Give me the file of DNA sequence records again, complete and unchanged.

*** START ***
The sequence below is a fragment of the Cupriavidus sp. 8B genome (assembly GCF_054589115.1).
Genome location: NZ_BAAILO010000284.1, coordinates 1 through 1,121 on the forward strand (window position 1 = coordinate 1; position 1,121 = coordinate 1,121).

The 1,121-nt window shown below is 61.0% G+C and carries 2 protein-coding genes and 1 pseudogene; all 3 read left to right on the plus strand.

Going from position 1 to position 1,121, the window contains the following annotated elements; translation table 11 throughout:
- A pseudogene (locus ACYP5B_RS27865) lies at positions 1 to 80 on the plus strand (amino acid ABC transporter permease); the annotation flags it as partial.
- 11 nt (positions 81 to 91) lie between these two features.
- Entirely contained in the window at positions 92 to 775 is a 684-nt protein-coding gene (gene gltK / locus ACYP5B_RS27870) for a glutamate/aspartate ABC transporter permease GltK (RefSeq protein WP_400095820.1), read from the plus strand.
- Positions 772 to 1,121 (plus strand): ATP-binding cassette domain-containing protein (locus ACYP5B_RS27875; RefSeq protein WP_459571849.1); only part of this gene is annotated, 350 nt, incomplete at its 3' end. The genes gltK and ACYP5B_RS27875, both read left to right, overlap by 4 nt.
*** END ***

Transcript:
The sequence below is a fragment of the Cupriavidus sp. 8B genome (assembly GCF_054589115.1).
Genome location: NZ_BAAILO010000284.1, coordinates 1 through 1,121 on the forward strand (window position 1 = coordinate 1; position 1,121 = coordinate 1,121).

The 1,121-nt window shown below is 61.0% G+C and carries 2 protein-coding genes and 1 pseudogene; all 3 read left to right on the plus strand.

Going from position 1 to position 1,121, the window contains the following annotated elements; translation table 11 throughout:
- A pseudogene (locus ACYP5B_RS27865) lies at positions 1 to 80 on the plus strand (amino acid ABC transporter permease); the annotation flags it as partial.
- 11 nt (positions 81 to 91) lie between these two features.
- Entirely contained in the window at positions 92 to 775 is a 684-nt protein-coding gene (gene gltK / locus ACYP5B_RS27870) for a glutamate/aspartate ABC transporter permease GltK (RefSeq protein WP_400095820.1), read from the plus strand.
- Positions 772 to 1,121 (plus strand): ATP-binding cassette domain-containing protein (locus ACYP5B_RS27875; RefSeq protein WP_459571849.1); only part of this gene is annotated, 350 nt, incomplete at its 3' end. The genes gltK and ACYP5B_RS27875, both read left to right, overlap by 4 nt.